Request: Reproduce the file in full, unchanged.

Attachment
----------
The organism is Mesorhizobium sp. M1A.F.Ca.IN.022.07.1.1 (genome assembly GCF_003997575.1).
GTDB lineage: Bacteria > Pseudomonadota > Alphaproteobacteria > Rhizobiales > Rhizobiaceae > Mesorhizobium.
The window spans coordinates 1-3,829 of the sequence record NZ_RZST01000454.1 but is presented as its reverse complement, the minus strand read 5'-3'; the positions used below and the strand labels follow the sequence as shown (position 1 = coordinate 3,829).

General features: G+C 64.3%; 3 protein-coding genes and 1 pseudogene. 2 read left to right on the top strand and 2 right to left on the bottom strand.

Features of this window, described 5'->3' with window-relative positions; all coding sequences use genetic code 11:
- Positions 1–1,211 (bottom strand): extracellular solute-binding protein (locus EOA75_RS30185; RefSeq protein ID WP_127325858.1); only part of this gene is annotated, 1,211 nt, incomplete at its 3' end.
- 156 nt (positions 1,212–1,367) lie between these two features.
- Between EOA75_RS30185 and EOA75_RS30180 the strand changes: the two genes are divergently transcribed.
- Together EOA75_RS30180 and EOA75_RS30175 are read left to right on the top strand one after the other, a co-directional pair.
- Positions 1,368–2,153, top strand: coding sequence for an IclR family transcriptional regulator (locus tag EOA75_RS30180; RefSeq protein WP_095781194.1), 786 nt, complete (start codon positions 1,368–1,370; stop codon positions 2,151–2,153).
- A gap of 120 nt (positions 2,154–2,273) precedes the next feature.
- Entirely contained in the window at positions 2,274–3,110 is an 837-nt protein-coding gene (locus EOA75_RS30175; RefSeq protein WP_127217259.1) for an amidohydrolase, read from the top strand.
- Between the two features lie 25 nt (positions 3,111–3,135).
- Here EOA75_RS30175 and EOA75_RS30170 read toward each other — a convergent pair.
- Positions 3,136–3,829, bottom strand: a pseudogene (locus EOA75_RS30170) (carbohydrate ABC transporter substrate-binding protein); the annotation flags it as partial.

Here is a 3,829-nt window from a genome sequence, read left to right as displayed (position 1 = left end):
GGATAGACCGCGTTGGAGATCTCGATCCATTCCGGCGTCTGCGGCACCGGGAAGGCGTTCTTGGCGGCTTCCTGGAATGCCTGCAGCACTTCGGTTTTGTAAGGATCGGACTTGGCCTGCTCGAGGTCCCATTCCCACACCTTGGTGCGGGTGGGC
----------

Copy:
The organism is Mesorhizobium sp. M1A.F.Ca.IN.022.07.1.1 (genome assembly GCF_003997575.1).
GTDB lineage: Bacteria > Pseudomonadota > Alphaproteobacteria > Rhizobiales > Rhizobiaceae > Mesorhizobium.
The window spans coordinates 1-3,829 of the sequence record NZ_RZST01000454.1 but is presented as its reverse complement, the minus strand read 5'-3'; the positions used below and the strand labels follow the sequence as shown (position 1 = coordinate 3,829).

General features: G+C 64.3%; 3 protein-coding genes and 1 pseudogene. 2 read left to right on the top strand and 2 right to left on the bottom strand.

Features of this window, described 5'->3' with window-relative positions; all coding sequences use genetic code 11:
- Positions 1–1,211 (bottom strand): extracellular solute-binding protein (locus EOA75_RS30185; RefSeq protein ID WP_127325858.1); only part of this gene is annotated, 1,211 nt, incomplete at its 3' end.
- 156 nt (positions 1,212–1,367) lie between these two features.
- Between EOA75_RS30185 and EOA75_RS30180 the strand changes: the two genes are divergently transcribed.
- Together EOA75_RS30180 and EOA75_RS30175 are read left to right on the top strand one after the other, a co-directional pair.
- Positions 1,368–2,153, top strand: coding sequence for an IclR family transcriptional regulator (locus tag EOA75_RS30180; RefSeq protein WP_095781194.1), 786 nt, complete (start codon positions 1,368–1,370; stop codon positions 2,151–2,153).
- A gap of 120 nt (positions 2,154–2,273) precedes the next feature.
- Entirely contained in the window at positions 2,274–3,110 is an 837-nt protein-coding gene (locus EOA75_RS30175; RefSeq protein WP_127217259.1) for an amidohydrolase, read from the top strand.
- Between the two features lie 25 nt (positions 3,111–3,135).
- Here EOA75_RS30175 and EOA75_RS30170 read toward each other — a convergent pair.
- Positions 3,136–3,829, bottom strand: a pseudogene (locus EOA75_RS30170) (carbohydrate ABC transporter substrate-binding protein); the annotation flags it as partial.

Here is a 3,829-nt window from a genome sequence, read left to right as displayed (position 1 = left end):
GGATAGACCGCGTTGGAGATCTCGATCCATTCCGGCGTCTGCGGCACCGGGAAGGCGTTCTTGGCGGCTTCCTGGAATGCCTGCAGCACTTCGGTTTTGTAAGGATCGGACTTGGCCTGCTCGAGGTCCCATTCCCACACCTTGGTGCGGGTGGGC